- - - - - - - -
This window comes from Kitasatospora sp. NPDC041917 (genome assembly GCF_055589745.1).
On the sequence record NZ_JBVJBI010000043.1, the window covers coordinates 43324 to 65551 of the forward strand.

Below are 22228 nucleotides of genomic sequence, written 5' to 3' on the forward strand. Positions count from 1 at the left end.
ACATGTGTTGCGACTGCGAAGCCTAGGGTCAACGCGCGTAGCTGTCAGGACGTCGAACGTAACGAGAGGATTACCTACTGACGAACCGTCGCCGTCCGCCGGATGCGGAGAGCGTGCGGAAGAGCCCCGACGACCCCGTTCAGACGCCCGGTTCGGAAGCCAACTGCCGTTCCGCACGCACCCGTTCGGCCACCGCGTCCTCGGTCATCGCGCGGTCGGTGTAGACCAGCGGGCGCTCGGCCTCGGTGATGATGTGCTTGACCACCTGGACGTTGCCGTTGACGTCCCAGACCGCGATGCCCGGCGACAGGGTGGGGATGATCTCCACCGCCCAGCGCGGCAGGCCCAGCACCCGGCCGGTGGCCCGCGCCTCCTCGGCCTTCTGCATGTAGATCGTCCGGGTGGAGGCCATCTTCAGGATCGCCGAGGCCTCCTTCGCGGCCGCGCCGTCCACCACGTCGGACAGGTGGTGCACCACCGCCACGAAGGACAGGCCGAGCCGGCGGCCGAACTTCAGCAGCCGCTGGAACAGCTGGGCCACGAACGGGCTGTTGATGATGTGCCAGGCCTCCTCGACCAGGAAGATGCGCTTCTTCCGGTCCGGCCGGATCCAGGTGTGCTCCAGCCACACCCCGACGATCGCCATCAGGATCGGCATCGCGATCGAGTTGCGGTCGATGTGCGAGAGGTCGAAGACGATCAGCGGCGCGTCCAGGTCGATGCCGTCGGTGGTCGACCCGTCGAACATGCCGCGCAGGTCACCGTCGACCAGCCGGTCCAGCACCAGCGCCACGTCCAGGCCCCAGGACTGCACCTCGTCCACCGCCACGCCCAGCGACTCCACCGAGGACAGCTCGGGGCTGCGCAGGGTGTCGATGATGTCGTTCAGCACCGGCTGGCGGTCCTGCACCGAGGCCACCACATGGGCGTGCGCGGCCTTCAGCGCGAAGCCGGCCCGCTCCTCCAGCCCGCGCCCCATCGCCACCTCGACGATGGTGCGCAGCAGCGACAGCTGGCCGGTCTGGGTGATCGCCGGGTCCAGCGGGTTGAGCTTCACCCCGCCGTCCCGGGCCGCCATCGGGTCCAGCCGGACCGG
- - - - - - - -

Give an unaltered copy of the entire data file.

This window comes from Kitasatospora sp. NPDC041917 (genome assembly GCF_055589745.1).
On the sequence record NZ_JBVJBI010000043.1, the window covers coordinates 43324 to 65551 of the forward strand.

Below are 22228 nucleotides of genomic sequence, written 5' to 3' on the forward strand. Positions count from 1 at the left end.
ACATGTGTTGCGACTGCGAAGCCTAGGGTCAACGCGCGTAGCTGTCAGGACGTCGAACGTAACGAGAGGATTACCTACTGACGAACCGTCGCCGTCCGCCGGATGCGGAGAGCGTGCGGAAGAGCCCCGACGACCCCGTTCAGACGCCCGGTTCGGAAGCCAACTGCCGTTCCGCACGCACCCGTTCGGCCACCGCGTCCTCGGTCATCGCGCGGTCGGTGTAGACCAGCGGGCGCTCGGCCTCGGTGATGATGTGCTTGACCACCTGGACGTTGCCGTTGACGTCCCAGACCGCGATGCCCGGCGACAGGGTGGGGATGATCTCCACCGCCCAGCGCGGCAGGCCCAGCACCCGGCCGGTGGCCCGCGCCTCCTCGGCCTTCTGCATGTAGATCGTCCGGGTGGAGGCCATCTTCAGGATCGCCGAGGCCTCCTTCGCGGCCGCGCCGTCCACCACGTCGGACAGGTGGTGCACCACCGCCACGAAGGACAGGCCGAGCCGGCGGCCGAACTTCAGCAGCCGCTGGAACAGCTGGGCCACGAACGGGCTGTTGATGATGTGCCAGGCCTCCTCGACCAGGAAGATGCGCTTCTTCCGGTCCGGCCGGATCCAGGTGTGCTCCAGCCACACCCCGACGATCGCCATCAGGATCGGCATCGCGATCGAGTTGCGGTCGATGTGCGAGAGGTCGAAGACGATCAGCGGCGCGTCCAGGTCGATGCCGTCGGTGGTCGACCCGTCGAACATGCCGCGCAGGTCACCGTCGACCAGCCGGTCCAGCACCAGCGCCACGTCCAGGCCCCAGGACTGCACCTCGTCCACCGCCACGCCCAGCGACTCCACCGAGGACAGCTCGGGGCTGCGCAGGGTGTCGATGATGTCGTTCAGCACCGGCTGGCGGTCCTGCACCGAGGCCACCACATGGGCGTGCGCGGCCTTCAGCGCGAAGCCGGCCCGCTCCTCCAGCCCGCGCCCCATCGCCACCTCGACGATGGTGCGCAGCAGCGACAGCTGGCCGGTCTGGGTGATCGCCGGGTCCAGCGGGTTGAGCTTCACCCCGCCGTCCCGGGCCGCCATCGGGTCCAGCCGGACCGG